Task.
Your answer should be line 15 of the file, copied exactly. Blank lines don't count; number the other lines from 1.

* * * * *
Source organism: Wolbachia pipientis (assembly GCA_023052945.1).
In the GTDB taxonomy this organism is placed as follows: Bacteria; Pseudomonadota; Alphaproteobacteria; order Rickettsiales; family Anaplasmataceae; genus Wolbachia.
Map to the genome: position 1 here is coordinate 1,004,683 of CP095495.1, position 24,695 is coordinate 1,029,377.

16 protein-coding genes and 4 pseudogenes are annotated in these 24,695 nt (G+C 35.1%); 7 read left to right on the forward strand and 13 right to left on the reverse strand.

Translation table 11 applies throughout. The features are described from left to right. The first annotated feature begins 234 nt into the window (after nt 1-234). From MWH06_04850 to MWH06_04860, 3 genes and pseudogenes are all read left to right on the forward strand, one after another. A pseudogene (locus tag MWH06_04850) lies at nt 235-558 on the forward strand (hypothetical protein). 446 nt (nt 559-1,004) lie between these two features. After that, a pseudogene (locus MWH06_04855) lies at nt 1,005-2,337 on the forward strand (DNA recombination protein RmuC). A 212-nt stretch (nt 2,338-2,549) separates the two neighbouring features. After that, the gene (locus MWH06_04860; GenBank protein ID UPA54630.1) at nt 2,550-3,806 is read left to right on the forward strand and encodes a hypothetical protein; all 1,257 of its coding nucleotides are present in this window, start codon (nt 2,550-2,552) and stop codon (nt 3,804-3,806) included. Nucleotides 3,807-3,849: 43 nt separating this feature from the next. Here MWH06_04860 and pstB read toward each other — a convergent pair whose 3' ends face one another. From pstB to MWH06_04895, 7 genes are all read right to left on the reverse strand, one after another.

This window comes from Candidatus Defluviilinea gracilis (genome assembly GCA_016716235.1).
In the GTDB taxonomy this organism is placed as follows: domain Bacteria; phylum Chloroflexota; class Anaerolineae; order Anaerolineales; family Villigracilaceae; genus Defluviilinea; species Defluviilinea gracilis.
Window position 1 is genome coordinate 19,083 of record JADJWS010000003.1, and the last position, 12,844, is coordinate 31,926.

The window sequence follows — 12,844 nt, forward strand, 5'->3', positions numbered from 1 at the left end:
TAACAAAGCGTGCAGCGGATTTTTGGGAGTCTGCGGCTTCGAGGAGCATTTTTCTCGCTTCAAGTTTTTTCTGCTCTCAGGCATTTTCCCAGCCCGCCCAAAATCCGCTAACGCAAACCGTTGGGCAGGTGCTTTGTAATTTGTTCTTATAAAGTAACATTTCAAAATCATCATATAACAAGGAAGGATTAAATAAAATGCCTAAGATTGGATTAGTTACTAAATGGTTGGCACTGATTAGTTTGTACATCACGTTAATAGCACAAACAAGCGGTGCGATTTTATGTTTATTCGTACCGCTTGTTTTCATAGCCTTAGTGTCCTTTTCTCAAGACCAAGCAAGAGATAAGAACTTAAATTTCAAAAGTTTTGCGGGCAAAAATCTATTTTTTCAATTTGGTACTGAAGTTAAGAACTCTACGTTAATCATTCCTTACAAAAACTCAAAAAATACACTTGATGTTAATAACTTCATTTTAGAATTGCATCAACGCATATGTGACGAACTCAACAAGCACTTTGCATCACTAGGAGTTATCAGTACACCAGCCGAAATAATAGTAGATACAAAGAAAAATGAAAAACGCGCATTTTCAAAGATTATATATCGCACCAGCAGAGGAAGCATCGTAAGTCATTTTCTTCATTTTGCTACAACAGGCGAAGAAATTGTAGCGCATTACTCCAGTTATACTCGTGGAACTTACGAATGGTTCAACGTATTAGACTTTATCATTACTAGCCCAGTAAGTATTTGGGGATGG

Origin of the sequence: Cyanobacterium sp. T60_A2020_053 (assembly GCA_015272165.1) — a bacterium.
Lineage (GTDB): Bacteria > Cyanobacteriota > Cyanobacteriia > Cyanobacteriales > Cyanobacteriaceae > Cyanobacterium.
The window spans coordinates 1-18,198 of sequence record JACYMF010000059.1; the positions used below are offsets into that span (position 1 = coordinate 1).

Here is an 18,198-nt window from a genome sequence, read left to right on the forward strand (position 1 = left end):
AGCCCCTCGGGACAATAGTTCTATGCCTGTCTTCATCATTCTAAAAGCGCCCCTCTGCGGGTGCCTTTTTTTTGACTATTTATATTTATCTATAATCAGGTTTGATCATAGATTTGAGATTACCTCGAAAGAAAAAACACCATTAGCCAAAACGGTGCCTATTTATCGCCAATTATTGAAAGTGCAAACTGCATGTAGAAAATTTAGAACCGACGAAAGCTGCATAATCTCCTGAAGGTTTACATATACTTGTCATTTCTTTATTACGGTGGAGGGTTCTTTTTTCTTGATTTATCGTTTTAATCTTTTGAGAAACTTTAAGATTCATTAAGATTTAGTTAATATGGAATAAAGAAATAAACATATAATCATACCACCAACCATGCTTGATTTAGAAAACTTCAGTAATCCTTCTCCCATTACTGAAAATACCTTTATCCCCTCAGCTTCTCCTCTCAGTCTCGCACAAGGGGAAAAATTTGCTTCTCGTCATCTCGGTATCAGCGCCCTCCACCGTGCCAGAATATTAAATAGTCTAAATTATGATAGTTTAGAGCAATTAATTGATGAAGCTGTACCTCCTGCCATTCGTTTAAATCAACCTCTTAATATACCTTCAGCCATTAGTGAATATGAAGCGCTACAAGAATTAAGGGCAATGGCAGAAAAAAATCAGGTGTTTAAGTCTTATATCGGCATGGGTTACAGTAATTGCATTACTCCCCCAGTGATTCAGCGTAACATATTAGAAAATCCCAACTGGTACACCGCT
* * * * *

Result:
AGCCCCTCGGGACAATAGTTCTATGCCTGTCTTCATCATTCTAAAAGCGCCCCTCTGCGGGTGCCTTTTTTTTGACTATTTATATTTATCTATAATCAGGTTTGATCATAGATTTGAGATTACCTCGAAAGAAAAAACACCATTAGCCAAAACGGTGCCTATTTATCGCCAATTATTGAAAGTGCAAACTGCATGTAGAAAATTTAGAACCGACGAAAGCTGCATAATCTCCTGAAGGTTTACATATACTTGTCATTTCTTTATTACGGTGGAGGGTTCTTTTTTCTTGATTTATCGTTTTAATCTTTTGAGAAACTTTAAGATTCATTAAGATTTAGTTAATATGGAATAAAGAAATAAACATATAATCATACCACCAACCATGCTTGATTTAGAAAACTTCAGTAATCCTTCTCCCATTACTGAAAATACCTTTATCCCCTCAGCTTCTCCTCTCAGTCTCGCACAAGGGGAAAAATTTGCTTCTCGTCATCTCGGTATCAGCGCCCTCCACCGTGCCAGAATATTAAATAGTCTAAATTATGATAGTTTAGAGCAATTAATTGATGAAGCTGTACCTCCTGCCATTCGTTTAAATCAACCTCTTAATATACCTTCAGCCATTAGTGAATATGAAGCGCTACAAGAATTAAGGGCAATGGCAGAAAAAAATCAGGTGTTTAAGTCTTATATCGGCATGGGTTACAGTAATTGCATTACTCCCCCAGTGATTCAGCGTAACATATTAGAAAATCCCAACTGGTACACCGCT